You may need the advice of lawyers based in each country to help you answer this question, but try to do a bit of research and answer as best you can for now. Organizations that may be able to offer free legal advice are listed here.
General Question 8: Is the company a member of, or certified by, an industry certification scheme?
Certification schemes exist to offer a guarantee or an assurance to consumers that companies are investing or producing according to specific environmental, social or economic standards. Buyers might require that their suppliers implement particular standards or use particular guidelines, or investors and lenders might require that any projects they finance implement certain standards. If a business receives certification, it may be able to use a label or logo to advertise its compliances to buyers, consumers or investors.
Some of these schemes also have grievance mechanisms attached to them, which allow people to make complaints if they believe the standards have not been met. This section explains these standards and how you can use grievance mechanisms in your advocacy. For now, if you find an actor along the investment chain that is a member or is certified by one of these schemes, mark this as a potential pressure point. Many such schemes have an online database you can use to search for actors along your investment chain. Companies are also likely to advertise on their own website if it has certification from these schemes. When you are looking at a company website or one of their products, look out for certification logos such as those below:
For example, here are some relevant associations for the agriculture industry. Note that other industries, such as mining, have similar industry associations:
Is the business growing sugar cane? If so, then some of the midstream or downstream actors in your investment chain might be members of Bonsucro.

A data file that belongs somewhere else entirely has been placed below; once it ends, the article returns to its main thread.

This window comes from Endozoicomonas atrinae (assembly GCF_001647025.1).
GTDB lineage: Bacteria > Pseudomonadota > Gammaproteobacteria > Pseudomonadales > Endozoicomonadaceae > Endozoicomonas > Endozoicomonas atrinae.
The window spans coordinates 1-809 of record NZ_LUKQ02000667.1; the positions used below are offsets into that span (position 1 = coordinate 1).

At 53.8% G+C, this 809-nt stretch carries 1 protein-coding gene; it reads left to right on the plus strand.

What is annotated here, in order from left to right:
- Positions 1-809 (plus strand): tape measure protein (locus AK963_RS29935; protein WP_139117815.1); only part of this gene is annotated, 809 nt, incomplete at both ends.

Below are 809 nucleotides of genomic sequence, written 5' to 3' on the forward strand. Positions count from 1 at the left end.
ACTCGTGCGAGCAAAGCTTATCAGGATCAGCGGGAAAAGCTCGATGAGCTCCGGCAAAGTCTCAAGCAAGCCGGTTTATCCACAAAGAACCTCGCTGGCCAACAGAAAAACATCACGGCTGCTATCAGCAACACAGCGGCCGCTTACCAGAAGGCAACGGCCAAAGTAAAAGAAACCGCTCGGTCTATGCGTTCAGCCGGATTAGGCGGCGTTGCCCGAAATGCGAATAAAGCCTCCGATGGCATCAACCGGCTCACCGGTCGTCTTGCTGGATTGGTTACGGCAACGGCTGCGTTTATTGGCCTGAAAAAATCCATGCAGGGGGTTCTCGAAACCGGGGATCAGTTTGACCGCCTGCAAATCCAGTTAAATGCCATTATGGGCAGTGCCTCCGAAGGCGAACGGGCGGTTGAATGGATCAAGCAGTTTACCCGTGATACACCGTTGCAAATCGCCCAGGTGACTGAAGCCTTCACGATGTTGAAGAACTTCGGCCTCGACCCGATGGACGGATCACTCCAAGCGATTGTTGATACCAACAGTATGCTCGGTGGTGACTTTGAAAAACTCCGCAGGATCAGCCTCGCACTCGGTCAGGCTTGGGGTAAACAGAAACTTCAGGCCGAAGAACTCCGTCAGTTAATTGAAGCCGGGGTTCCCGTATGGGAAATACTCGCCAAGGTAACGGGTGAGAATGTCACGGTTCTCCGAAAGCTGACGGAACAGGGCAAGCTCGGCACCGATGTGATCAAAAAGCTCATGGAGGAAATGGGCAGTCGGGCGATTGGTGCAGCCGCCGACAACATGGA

Is the business cultivating trees (e.g. rubber)? If so, it might have or be in the process of obtaining the Forest Stewardship Council certification.
Is the business producing oil palm? If so, the Roundtable on Sustainable Palm Oil (RSPO) might be relevant.
Is the business producing biofuels, e.g. soybeans or sugarcane? If so, then the Roundtable on Sustainable Biomaterials might be relevant.
Box 3: Relevant certification schemes
An actor is likely to be a stronger pressure point if it is a member of one of these initiatives, and if it is seeking or has achieved certification from one of these schemes.
Bonsucro is a multi-stakeholder organization that requires member organisations to implement a set of objectives and principles. It also offers a certification scheme to businesses that meet a number of criteria regarding sugar production.
You can find out whether the actors on your investment chain are certified by Bonsucro by searching its database.
You can find out if any of the companies that you have identified along the investment chain are members of Bonsucro.
The Forest Stewardship Council has designed a number of principles and criteria for sustainable forestry. Businesses that manufacture, process or trade forest products can apply for certification if they meet the principles and criteria.
You can find out whether the agribusiness company affecting the community you are supporting has Forest Stewardship Council certification with this database.
The Roundtable on Sustainable Palm Oil is a global, multi-stakeholder initiative on sustainable palm oil that has developed a standard, called the Principles and Criteria for Sustainable Palm Oil Production. These principles must be met for palm oil plantations and processors along the supply chain to receive the roundtable’s certification.
You can find out whether the company is a member of the roundtable by searching this database.
The Roundtable on Sustainable Biofuels certification scheme has a set of comprehensive sustainability criteria that allow eligible producers to show buyers and regulators that their products have been produced without harming the environment or violating human rights.
You can find out whether the company is certified by the roundtable here.
General Question 9: Is the actor associated with any other negative projects?
When undertaking campaigns or applying pressure to actors in your investment chain, there may be strength in numbers. If a company is currently involved in other projects that are having negative impacts elsewhere, you may be able to identify other communities and supporters to team up with to apply pressure on the company. That may increase the strength of the pressure point. Media reports will be particularly helpful in identifying whether the actor in your chain has been associated with any other negative projects. A general Google search may help you to find these media reports. Also, see the BankTrack and Business and Human Rights Human Rights Resource Center online databases described earlier.
Understanding Chinese Investors